"Help us help our coach": Team makes video to find coach a kidney

A Vancouver peewee hockey coach says he's "amazed and overwhelmed'' by the response to a video put together by his team to help him find a living kidney donor.

Stephen Gillis said the video is the nicest thing that anyone has ever done for him.

"Help us help our coach,'' team members dressed for a game say in unison in the video.

Some members of the 11- to 12-year-old mixed gender team hold up message placards in the video, including: "Coach Stephen is really sick'' and "We need to find a donor for Coach Stephen.''

Gillis is the coach of the Vancouver Minor Hockey Association's PeeWee A2 team, The Spirit.

He said Monday in an interview that many people are surprised that he needs a new kidney, considering his active lifestyle.

At 25 years old, Gillis was diagnosed with Crohn's disease, an inflammatory bowel disease.

"My condition, based on my blood work is getting worse but I don't necessarily feel too bad.''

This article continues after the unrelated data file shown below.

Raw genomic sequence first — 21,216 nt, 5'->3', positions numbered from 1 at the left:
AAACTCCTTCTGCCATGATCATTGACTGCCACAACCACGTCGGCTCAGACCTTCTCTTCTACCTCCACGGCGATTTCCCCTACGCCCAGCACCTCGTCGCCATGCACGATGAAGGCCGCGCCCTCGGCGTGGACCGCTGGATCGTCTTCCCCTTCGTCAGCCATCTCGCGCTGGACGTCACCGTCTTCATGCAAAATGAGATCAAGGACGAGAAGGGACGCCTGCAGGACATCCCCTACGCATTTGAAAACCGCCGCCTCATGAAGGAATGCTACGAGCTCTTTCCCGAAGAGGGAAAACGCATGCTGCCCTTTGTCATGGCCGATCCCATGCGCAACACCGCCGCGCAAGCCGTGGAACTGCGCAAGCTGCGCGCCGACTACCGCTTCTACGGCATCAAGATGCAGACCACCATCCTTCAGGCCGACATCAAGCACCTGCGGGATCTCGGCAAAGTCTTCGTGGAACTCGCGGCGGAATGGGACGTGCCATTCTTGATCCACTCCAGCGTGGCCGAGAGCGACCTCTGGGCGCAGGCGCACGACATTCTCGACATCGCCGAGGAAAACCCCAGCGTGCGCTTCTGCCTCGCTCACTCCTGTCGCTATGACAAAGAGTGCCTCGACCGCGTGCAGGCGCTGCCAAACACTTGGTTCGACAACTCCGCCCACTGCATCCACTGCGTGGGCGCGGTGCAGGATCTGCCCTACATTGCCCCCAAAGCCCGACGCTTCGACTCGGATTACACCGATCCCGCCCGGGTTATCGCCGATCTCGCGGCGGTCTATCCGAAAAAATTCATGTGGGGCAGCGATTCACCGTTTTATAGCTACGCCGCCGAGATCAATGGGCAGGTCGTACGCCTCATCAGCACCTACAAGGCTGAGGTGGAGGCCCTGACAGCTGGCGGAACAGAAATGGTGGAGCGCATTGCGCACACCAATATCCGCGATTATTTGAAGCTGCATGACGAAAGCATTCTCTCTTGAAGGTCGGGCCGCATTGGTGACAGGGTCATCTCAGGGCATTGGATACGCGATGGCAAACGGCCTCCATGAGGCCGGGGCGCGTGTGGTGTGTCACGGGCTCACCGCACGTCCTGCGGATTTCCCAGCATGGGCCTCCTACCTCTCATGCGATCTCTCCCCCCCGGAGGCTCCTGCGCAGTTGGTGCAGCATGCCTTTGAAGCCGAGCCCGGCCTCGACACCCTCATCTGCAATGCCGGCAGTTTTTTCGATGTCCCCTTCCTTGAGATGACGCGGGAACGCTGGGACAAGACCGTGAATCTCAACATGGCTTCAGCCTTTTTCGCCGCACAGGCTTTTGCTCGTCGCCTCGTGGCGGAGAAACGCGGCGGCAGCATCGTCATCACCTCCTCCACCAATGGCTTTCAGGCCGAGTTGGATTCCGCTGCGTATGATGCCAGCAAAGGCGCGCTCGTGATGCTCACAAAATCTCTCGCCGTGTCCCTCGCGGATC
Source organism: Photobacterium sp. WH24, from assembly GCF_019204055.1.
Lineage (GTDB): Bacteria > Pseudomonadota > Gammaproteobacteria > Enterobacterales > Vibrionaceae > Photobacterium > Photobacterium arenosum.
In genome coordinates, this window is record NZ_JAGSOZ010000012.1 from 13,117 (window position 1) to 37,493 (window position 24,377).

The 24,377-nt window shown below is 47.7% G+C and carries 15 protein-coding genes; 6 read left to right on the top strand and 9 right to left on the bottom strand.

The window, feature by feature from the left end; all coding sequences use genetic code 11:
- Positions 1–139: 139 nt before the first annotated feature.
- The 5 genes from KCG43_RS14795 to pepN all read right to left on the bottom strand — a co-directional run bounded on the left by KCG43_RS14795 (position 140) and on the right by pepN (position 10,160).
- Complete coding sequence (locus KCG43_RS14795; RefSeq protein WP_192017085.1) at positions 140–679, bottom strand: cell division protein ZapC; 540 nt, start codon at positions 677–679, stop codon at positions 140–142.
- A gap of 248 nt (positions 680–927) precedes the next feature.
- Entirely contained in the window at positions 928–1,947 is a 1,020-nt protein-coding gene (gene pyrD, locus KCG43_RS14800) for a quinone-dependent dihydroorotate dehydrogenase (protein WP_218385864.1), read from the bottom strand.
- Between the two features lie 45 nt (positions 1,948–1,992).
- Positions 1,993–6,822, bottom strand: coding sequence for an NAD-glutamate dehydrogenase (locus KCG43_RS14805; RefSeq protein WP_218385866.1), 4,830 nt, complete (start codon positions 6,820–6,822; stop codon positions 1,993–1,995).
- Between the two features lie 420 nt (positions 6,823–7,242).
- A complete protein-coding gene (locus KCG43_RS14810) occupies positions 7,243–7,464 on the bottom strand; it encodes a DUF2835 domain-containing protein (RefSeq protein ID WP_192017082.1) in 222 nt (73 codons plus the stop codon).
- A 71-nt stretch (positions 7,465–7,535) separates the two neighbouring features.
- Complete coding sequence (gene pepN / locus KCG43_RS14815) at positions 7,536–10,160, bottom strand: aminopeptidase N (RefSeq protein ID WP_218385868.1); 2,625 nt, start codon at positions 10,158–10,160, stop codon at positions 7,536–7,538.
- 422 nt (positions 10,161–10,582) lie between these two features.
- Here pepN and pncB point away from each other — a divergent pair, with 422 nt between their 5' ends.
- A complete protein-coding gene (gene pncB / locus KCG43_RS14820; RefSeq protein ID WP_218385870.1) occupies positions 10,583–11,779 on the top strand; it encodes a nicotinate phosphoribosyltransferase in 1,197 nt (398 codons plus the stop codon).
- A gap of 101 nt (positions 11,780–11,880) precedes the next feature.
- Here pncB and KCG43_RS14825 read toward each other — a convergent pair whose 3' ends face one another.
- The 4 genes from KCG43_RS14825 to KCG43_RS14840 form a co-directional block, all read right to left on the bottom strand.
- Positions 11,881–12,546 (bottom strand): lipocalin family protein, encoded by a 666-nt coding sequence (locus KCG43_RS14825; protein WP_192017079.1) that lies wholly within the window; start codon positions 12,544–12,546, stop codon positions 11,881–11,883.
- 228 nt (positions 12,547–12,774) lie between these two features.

He said he started feeling "a bit weird'' last July and his hands began to cramp. Gillis chalked down his symptoms to dehydration.

His doctor gave him a different diagnosis.

"They let me know that my blood was basically vinegar and that it wasn't being cleaned for a while,'' he said. "I developed a rare kidney disease because of my Crohn's disease.''

After spending some time in the hospital, he said his kidney function came up to about 14 per cent but it's now back down.

Gillis, 38, will soon have to start dialysis to keep his blood clean.

The captain of the team and his mother approached Gillis and asked him about next steps for his health and he suggested he might make a "selfie video'' that was "not too sad.''

Instead, the player and his mom came up with another idea.

The team would put together a video asking for a kidney donor, they said. The video has now racked up thousands of views.

In the video, the players say Gillis is an ``awesome'' coach who teaches them to be good people and good players.

"Stephen really needs a kidney. If he doesn't find one he might not be able to coach,'' says one of the players in the video.

Another player says he knows this is a lot to ask but there might be people out there who are willing to help.

"Please help us help our coach,'' they sign off as a group.

Gillis said the response to the video has been "amazing.''

"It's very beautiful. They're very kind and their kindness has been very overwhelming,'' he said his voice breaking with emotion.